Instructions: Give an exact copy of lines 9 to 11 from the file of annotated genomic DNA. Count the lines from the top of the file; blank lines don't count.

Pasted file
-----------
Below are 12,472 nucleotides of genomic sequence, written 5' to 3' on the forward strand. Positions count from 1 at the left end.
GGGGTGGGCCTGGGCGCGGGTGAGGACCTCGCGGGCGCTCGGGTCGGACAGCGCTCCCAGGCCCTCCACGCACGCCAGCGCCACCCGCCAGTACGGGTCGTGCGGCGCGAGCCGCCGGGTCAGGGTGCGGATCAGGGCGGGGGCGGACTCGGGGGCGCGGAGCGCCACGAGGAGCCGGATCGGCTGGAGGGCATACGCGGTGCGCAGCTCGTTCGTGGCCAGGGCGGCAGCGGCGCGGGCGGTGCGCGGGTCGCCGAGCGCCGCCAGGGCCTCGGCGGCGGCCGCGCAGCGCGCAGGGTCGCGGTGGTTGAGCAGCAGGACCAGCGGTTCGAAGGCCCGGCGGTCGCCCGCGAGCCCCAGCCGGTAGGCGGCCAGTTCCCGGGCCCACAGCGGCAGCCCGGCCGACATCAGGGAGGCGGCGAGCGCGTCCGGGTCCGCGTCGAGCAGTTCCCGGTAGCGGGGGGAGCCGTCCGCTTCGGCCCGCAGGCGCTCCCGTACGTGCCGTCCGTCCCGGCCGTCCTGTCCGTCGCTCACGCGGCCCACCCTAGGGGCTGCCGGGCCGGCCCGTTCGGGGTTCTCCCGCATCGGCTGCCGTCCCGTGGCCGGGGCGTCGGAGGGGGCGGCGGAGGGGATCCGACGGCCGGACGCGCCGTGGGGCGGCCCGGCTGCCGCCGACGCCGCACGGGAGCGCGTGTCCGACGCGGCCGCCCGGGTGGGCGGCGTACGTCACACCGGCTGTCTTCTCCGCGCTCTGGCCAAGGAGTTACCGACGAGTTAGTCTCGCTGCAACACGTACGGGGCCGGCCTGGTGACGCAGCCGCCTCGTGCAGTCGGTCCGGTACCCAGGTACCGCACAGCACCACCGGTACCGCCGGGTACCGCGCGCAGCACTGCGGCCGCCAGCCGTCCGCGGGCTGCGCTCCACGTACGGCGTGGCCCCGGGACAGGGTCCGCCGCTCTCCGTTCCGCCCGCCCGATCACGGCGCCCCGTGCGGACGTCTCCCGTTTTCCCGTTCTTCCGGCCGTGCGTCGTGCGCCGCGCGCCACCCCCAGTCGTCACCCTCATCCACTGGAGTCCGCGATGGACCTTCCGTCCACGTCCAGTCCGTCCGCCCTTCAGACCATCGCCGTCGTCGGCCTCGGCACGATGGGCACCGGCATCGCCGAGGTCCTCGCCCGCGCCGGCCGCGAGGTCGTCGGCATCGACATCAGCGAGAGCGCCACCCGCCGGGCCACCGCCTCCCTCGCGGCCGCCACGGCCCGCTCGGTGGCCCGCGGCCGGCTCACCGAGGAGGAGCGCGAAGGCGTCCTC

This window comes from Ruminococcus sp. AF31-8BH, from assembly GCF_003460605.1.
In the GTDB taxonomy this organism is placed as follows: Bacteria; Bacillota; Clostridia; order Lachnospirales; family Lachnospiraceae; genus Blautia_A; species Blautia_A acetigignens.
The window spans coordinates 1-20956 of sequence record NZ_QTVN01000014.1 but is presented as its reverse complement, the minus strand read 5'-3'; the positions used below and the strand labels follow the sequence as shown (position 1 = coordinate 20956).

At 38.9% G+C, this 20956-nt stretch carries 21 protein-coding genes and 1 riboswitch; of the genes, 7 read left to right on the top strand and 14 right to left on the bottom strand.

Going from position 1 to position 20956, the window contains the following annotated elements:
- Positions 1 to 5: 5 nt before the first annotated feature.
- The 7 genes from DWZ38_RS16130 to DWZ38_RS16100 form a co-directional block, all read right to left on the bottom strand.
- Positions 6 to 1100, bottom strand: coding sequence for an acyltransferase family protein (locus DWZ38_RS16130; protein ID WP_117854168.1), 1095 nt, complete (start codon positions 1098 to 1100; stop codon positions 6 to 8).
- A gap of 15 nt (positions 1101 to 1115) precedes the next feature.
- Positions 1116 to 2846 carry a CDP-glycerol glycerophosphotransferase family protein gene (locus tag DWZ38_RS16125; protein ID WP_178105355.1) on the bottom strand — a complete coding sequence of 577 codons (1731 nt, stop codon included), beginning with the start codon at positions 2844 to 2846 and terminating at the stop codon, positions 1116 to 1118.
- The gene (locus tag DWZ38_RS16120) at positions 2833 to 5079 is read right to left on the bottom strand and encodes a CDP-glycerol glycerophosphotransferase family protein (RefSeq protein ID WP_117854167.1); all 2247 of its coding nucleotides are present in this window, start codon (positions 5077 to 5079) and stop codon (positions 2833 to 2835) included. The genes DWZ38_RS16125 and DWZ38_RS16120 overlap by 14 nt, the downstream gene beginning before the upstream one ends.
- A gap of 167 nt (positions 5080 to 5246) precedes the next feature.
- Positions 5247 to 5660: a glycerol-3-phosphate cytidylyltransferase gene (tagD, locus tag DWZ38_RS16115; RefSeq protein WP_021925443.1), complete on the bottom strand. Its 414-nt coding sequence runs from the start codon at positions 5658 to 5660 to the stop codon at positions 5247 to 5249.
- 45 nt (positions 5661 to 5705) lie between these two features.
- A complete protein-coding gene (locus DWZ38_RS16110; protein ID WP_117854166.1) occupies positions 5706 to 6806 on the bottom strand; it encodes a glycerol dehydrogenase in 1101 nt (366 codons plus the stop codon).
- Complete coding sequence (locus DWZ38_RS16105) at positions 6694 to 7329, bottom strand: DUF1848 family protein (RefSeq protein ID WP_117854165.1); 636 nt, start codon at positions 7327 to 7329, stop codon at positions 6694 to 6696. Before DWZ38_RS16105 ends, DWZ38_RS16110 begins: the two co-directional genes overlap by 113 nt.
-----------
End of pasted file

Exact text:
- The 7 genes from DWZ38_RS16130 to DWZ38_RS16100 form a co-directional block, all read right to left on the bottom strand.
- Positions 6 to 1100, bottom strand: coding sequence for an acyltransferase family protein (locus DWZ38_RS16130; protein ID WP_117854168.1), 1095 nt, complete (start codon positions 1098 to 1100; stop codon positions 6 to 8).
- A gap of 15 nt (positions 1101 to 1115) precedes the next feature.